As I mentioned before, Papua New Guinea is the land of the unexpected. With over 800 languages and a rapidly changing culture, new experiences are bound to happen. Being married to a Papua New Guinean brings new aspects to our married life as well. The typical stories of growing up in the states have a whole new perspective as Jay tells of his unique childhood adventures. Some of these childhood adventures have been reenacted in our married life. As I look back on what I’ve experienced already, my mind is filled with wonder and amusing laughter wells up in my heart. Some of the events I say, “I cannot believe I saw that,” while in others I rejoice at the undeserved opportunity of service to my Savior. I give thanks for everything experienced so far in the village, watching the beautiful orchestration of God’s masterpiece conducted according to God’s magnificent design. Here are some of the unusual and unique events that have happened so far in Papua New Guinea.
- Getting married with one day of preparation (Got approval of marriage intention late Thursday, April 5th and married Saturday, April 7th)
- The amazing ability of wonderful people such as Jim Tanner to get all the arrangements made (decorations, cake, photographer, refreshments, area) in such a short period of time
- Traveling 7-8 hours on a deteriorating road from Goroka where we got married to Hagen in Southern Highlands
- Dodging a myriad of potholes on the main highway, the Highlands Highway
- Traversing the even more rugged road of uneven rocks and split ground, damaged by the earthquake, to go to the village in Nembi-Plateau
- Every woman I met in the village saying they are either Jayson’s mother, grandmother, or auntie and every man Jayson’s father, grandfather, or uncle (in PNG, mother or father is a general term for any in-law or relative). The family tree is quite extensive, to say the least.
- Several live pigs were given to me as a bride price, including one relative of Jayson giving me the biggest pig I have seen in my life. Even our large land cruiser would not have been capable of bringing the pig back to the village (it’s worth was 10,000K- about $4,000)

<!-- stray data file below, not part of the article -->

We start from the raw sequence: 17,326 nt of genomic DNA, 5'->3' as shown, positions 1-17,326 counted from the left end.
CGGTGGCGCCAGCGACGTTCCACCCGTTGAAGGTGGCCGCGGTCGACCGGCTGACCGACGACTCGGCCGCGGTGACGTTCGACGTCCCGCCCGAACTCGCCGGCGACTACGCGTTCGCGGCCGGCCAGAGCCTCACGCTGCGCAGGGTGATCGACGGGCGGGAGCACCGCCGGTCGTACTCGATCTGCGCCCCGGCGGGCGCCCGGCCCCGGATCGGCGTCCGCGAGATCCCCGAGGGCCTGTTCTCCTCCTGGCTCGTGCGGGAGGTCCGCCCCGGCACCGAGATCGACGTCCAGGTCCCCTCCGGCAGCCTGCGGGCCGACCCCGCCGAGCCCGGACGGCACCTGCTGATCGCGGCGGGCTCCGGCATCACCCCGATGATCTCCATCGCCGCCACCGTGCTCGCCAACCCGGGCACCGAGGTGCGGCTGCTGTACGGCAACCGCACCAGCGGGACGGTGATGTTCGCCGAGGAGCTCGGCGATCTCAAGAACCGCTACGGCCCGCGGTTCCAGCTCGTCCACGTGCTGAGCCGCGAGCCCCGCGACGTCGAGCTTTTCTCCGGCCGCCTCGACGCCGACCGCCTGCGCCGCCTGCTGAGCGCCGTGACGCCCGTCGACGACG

- Almost every day, someone brought fresh fruits or vegetables fresh from the garden. Almost every night, I would use that same fresh produce to cook for a large group of people who came to our house for fellowship and discussion.
- Close to 80 ladies attend the ladies’ meeting held in Moriah Baptist Church. Some ladies walk for over an hour just to come and hear God’s Word, so hungry for growth. They all enjoy swit kai, what they call the little cookies or biscuits I make for them.
- Watching a pig be killed and the whole pig be put on hot rocks along with some sweet potato and some greens then covered in banana leaves and left to cook for several hours (they call this mumu)
- Stalling on the slippery muddy steep incline from our house to the church one Sunday, our car coming dangerously close to the edge of the mountain. This was during Jayson’s first attempts at learning the manual stick shifting. One of the boys helped us escape this predicament and we arrived at church safely. Now, Jayson has mastered the art of shifting and we only stall out every so often.
- Having a strange animal called a Kabul brought by the tail to our house by one of the men in the village. This creature has 5 fingers with large sharp claws and a long tail, similarly to a wallaby. A cage was made for it that night, and the Kabul was put in the car. A few days later, some of the men killed the kabul and the family ate it.
- Jay bought another creature more familiar to me from a boy who caught it in the bush. A long green and yellow snake- to this day I have no idea if it was venomous. I’m glad the boy had a grip on the neck close to the head. The snake also was killed, and mumu’d (cooked on hot stones) right in our fenced area.
- I was told I could have someone’s baby (she wanted to give it to me to show how much she loved and appreciated me)
I love the extraordinary place I get to call home. The vibrant green mountains and succulent fruits of the diverse types of trees wane in comparison to the sweet treasure of each special life on this stunning island. God’s marvelous hand masterfully directed every step of this unique journey, and my heart ecstatically flutters when I imagine the boundless adventures ahead. More unique stories and situations are still to come…now is just the beginning.